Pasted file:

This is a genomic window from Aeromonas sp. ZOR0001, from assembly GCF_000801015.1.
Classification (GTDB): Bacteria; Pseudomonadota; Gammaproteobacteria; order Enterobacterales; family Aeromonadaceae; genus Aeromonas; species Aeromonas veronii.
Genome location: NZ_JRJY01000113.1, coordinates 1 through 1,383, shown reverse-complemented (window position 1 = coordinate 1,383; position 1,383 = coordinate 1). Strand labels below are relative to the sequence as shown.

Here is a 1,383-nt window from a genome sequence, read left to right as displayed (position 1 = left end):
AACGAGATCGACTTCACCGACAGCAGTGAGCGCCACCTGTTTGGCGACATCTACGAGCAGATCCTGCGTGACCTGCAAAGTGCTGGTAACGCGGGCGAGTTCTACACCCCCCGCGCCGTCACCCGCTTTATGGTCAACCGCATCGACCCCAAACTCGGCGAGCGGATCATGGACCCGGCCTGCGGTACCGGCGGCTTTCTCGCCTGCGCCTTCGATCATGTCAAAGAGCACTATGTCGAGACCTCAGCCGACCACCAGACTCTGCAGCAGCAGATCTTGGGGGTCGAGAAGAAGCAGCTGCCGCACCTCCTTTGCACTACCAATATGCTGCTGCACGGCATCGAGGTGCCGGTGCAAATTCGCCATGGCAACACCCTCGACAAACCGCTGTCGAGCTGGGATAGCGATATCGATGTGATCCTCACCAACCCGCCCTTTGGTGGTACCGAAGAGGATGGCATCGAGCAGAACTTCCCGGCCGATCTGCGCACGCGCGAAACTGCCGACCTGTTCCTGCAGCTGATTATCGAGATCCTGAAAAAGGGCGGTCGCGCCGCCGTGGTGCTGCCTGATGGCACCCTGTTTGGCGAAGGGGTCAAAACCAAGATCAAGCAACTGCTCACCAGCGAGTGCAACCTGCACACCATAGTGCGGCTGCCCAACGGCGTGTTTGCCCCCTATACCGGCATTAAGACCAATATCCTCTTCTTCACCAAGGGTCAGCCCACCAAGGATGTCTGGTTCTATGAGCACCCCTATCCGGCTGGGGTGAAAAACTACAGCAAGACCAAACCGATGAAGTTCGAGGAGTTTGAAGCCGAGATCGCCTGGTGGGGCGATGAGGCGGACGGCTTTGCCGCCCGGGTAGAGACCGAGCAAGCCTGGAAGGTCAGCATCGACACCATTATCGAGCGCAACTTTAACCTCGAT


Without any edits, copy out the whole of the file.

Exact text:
This is a genomic window from Aeromonas sp. ZOR0001, from assembly GCF_000801015.1.
Classification (GTDB): Bacteria; Pseudomonadota; Gammaproteobacteria; order Enterobacterales; family Aeromonadaceae; genus Aeromonas; species Aeromonas veronii.
Genome location: NZ_JRJY01000113.1, coordinates 1 through 1,383, shown reverse-complemented (window position 1 = coordinate 1,383; position 1,383 = coordinate 1). Strand labels below are relative to the sequence as shown.

Here is a 1,383-nt window from a genome sequence, read left to right as displayed (position 1 = left end):
AACGAGATCGACTTCACCGACAGCAGTGAGCGCCACCTGTTTGGCGACATCTACGAGCAGATCCTGCGTGACCTGCAAAGTGCTGGTAACGCGGGCGAGTTCTACACCCCCCGCGCCGTCACCCGCTTTATGGTCAACCGCATCGACCCCAAACTCGGCGAGCGGATCATGGACCCGGCCTGCGGTACCGGCGGCTTTCTCGCCTGCGCCTTCGATCATGTCAAAGAGCACTATGTCGAGACCTCAGCCGACCACCAGACTCTGCAGCAGCAGATCTTGGGGGTCGAGAAGAAGCAGCTGCCGCACCTCCTTTGCACTACCAATATGCTGCTGCACGGCATCGAGGTGCCGGTGCAAATTCGCCATGGCAACACCCTCGACAAACCGCTGTCGAGCTGGGATAGCGATATCGATGTGATCCTCACCAACCCGCCCTTTGGTGGTACCGAAGAGGATGGCATCGAGCAGAACTTCCCGGCCGATCTGCGCACGCGCGAAACTGCCGACCTGTTCCTGCAGCTGATTATCGAGATCCTGAAAAAGGGCGGTCGCGCCGCCGTGGTGCTGCCTGATGGCACCCTGTTTGGCGAAGGGGTCAAAACCAAGATCAAGCAACTGCTCACCAGCGAGTGCAACCTGCACACCATAGTGCGGCTGCCCAACGGCGTGTTTGCCCCCTATACCGGCATTAAGACCAATATCCTCTTCTTCACCAAGGGTCAGCCCACCAAGGATGTCTGGTTCTATGAGCACCCCTATCCGGCTGGGGTGAAAAACTACAGCAAGACCAAACCGATGAAGTTCGAGGAGTTTGAAGCCGAGATCGCCTGGTGGGGCGATGAGGCGGACGGCTTTGCCGCCCGGGTAGAGACCGAGCAAGCCTGGAAGGTCAGCATCGACACCATTATCGAGCGCAACTTTAACCTCGAT